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tbedford (Mechanical) (OP)
19 Nov 10 10:01

Good morning new to this forum and I have an interesting question from British Columbia, Canada.

As a boiler mechanic, I have always thought of boiler rooms as a dangerous place and that people outside need protection from equipment mishap inside.
I also am reminded daily of the jurisdictional differences in code and inspection.

I am commissioning equipment in a second floor boiler room.
The walls have 4 air ducts traversing the room with fire dampers...fair enough fire-rated walls. I got that one.
There is a roof above...nothing new here.
The floor however has two large hydronic pipe penetrations approx 12" x 18"...each penetration has 6 pipes of various sizes.
Aside from the possibilty of a large water leak to the t-bar grid and offices below, I am told that the floor is not a fire-rated assembly.
This seems contradictory to boiler room construction.


Thnak you,
chicopee (Mechanical)
22 Nov 10 18:44
What's underneath the boiler room?
tbedford (Mechanical) (OP)
23 Nov 10 0:46

t-bar ceiling in a storage room for one of the holes and a staff room for the other hole...

stookeyfpe (Specifier/Regulator)
23 Nov 10 1:47
You are in Canada, which means the design must comply with the Canadian Building Code, which varies based on the provincinal rules. Here in the US, our rules are based on boiler horsepower. In the US you either have a 1-hour or 2-hour fire-resistive separation based on the boiler's ratings.

I have no idea how it works in Canada. Good luck in your endeavor, but don't expect a website to solve your design or engineering questions. It's a forum.
chicopee (Mechanical)
24 Nov 10 9:36
"for one of the holes"?????
tbedford (Mechanical) (OP)
24 Nov 10 22:21
thanks all,

yes the boiler room has two holes in ther floor...

I am not a designer, and not looking for design...just being cautious as I can see the accident potential here,


MaInspector (Civil/Environmental)
29 Nov 10 8:44
The Building Code should require any penatrations throught the fire rated room to be protected or sealed with a rated assembly. There are products on the market that are made just for such things like pipes where it is hard to seal around them. The company "Hilti" makes a fire rated assembly that has a core that expands when heated and seals any pipes passing through it. Such products should be easy to find.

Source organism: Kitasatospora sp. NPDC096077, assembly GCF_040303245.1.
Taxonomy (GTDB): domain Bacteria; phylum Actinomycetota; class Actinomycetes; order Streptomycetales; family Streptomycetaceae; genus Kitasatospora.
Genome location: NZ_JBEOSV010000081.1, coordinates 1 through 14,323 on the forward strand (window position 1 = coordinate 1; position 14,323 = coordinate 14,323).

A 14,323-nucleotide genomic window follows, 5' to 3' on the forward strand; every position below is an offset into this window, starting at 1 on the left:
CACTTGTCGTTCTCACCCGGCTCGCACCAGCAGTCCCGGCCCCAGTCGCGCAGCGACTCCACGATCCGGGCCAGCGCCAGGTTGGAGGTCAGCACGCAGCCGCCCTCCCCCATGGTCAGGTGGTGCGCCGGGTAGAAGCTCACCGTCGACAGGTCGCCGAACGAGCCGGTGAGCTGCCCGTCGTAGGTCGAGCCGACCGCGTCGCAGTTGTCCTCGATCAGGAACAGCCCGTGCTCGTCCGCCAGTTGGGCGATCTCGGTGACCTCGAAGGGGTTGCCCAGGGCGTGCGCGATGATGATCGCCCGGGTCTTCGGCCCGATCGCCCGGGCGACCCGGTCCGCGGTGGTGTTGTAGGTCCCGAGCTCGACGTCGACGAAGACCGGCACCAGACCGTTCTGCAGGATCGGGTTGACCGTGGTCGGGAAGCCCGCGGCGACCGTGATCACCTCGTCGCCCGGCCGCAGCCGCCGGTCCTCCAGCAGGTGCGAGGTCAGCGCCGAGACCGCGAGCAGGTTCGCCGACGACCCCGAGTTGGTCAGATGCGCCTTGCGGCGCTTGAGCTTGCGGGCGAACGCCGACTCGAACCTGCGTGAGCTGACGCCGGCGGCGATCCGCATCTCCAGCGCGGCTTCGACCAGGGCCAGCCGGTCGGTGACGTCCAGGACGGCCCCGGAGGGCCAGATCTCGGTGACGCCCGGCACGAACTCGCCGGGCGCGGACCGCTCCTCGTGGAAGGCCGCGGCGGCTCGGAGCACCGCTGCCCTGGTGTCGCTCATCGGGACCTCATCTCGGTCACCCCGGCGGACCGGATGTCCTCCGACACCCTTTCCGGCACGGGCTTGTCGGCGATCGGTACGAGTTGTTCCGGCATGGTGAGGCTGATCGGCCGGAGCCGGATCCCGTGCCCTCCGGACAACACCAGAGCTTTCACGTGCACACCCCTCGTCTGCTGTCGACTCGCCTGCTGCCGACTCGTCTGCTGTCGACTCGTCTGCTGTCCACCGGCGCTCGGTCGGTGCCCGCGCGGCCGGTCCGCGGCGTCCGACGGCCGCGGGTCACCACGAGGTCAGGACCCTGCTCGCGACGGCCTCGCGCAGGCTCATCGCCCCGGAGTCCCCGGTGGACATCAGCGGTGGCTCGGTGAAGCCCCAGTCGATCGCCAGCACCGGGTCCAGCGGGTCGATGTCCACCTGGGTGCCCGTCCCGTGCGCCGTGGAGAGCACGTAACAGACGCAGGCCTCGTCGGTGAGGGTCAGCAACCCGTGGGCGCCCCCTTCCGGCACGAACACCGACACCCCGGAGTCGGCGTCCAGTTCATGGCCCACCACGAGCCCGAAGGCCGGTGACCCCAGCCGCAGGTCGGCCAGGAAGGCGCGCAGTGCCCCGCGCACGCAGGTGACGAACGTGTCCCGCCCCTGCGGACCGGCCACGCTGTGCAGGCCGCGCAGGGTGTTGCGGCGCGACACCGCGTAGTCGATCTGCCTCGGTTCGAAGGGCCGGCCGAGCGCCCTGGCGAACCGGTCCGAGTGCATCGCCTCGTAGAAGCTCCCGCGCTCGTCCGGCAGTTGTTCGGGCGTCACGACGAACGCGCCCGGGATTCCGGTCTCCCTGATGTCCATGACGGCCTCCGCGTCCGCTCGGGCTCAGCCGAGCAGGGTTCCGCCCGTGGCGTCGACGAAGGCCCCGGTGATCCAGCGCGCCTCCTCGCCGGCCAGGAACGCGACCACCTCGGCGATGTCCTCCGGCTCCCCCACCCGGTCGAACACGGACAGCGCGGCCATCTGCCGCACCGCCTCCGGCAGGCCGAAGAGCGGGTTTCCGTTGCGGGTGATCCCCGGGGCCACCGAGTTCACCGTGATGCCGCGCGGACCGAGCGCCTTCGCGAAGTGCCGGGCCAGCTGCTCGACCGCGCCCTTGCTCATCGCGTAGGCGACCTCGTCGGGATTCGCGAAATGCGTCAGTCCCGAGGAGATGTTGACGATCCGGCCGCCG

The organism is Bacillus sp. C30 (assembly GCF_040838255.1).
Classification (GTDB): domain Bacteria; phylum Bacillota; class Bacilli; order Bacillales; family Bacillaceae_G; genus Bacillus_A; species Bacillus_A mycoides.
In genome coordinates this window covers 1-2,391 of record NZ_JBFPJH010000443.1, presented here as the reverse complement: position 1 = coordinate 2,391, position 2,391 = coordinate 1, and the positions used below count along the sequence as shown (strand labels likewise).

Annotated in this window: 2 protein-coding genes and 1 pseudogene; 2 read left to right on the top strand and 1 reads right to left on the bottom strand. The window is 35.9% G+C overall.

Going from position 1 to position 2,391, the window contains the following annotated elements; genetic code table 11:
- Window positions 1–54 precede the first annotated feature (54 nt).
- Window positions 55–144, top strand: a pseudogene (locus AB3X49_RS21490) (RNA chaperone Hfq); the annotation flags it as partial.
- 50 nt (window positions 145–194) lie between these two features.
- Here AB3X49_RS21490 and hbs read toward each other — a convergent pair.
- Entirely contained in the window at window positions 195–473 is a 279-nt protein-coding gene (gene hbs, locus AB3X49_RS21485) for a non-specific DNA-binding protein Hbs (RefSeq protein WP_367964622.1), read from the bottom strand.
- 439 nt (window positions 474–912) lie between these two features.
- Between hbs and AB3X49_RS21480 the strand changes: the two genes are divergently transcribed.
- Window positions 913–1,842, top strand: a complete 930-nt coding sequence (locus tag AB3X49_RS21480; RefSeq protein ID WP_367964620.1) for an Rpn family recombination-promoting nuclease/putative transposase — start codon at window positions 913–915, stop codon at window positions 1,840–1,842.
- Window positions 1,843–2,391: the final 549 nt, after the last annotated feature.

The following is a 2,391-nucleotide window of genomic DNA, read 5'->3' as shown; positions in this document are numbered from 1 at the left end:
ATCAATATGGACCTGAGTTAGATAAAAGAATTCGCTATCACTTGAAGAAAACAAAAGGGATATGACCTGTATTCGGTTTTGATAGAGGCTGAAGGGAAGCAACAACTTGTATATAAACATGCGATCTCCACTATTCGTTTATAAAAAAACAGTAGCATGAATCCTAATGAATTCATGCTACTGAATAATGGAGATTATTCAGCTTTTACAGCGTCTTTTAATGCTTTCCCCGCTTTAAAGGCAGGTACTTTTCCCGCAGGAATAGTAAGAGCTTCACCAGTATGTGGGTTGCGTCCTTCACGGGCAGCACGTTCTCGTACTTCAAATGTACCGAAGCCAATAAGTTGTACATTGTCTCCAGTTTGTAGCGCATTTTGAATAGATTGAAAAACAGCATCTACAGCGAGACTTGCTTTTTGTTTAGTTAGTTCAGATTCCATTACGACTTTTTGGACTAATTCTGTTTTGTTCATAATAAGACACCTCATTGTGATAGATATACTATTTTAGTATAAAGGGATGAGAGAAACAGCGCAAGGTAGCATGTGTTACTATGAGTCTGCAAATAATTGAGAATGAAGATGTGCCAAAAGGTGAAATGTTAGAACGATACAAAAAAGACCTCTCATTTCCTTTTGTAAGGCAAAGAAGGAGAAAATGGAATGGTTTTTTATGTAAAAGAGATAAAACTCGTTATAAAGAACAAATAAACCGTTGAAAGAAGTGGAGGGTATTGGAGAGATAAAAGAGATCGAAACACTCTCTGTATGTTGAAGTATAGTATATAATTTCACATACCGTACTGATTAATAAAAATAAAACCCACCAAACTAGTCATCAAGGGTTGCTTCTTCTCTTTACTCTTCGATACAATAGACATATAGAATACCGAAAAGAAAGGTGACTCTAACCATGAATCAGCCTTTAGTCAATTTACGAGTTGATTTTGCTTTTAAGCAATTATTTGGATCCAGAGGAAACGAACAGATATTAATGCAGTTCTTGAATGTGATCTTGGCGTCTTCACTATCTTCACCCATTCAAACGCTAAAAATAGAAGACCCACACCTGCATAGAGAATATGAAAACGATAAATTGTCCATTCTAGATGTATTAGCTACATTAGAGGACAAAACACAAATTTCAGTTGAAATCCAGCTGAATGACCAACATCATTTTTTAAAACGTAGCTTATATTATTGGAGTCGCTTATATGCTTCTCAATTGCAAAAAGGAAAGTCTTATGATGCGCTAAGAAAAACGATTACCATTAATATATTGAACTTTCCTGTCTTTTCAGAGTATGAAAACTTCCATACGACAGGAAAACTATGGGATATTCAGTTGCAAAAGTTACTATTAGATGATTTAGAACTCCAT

tbedford (Mechanical) (OP)
29 Nov 10 9:16


The most curious issue is that the floor has not been fire-rated.
Is this correct?

stookeyfpe (Specifier/Regulator)
30 Nov 10 12:46

The requirements for the floor being fire-resistant or unrated is dependant on the code that that building was constructed to.

How do you know that the floor is not a rated horizontal assembly? Unless your well skilled in fire-resistive assemblies, making a determination just by visual examination can be problematic. I find in most cases its best to attempt to locate original building plans and determine what was originally specified.

My $0.02 opinion.
chicopee (Mechanical)
1 Dec 10 16:15
U.L. publishes fire resistance ratings of fire resistive assemblies.  Chenck the internet, you may be lucky.
tbedford (Mechanical) (OP)
2 Dec 10 9:09
Thanks all

I am told by the designer that the floor is not a fire-rated assembly. It is concrete so it has little chance of catching fire, unless someone spills a flammable liquid at the same time a gas boiler mishap happens.

It does strike me as rather curios that its design is not fire-rated; or, as I have mentioned , water-tight.
These items seem to be a matter of common sense.

Thanks to all...


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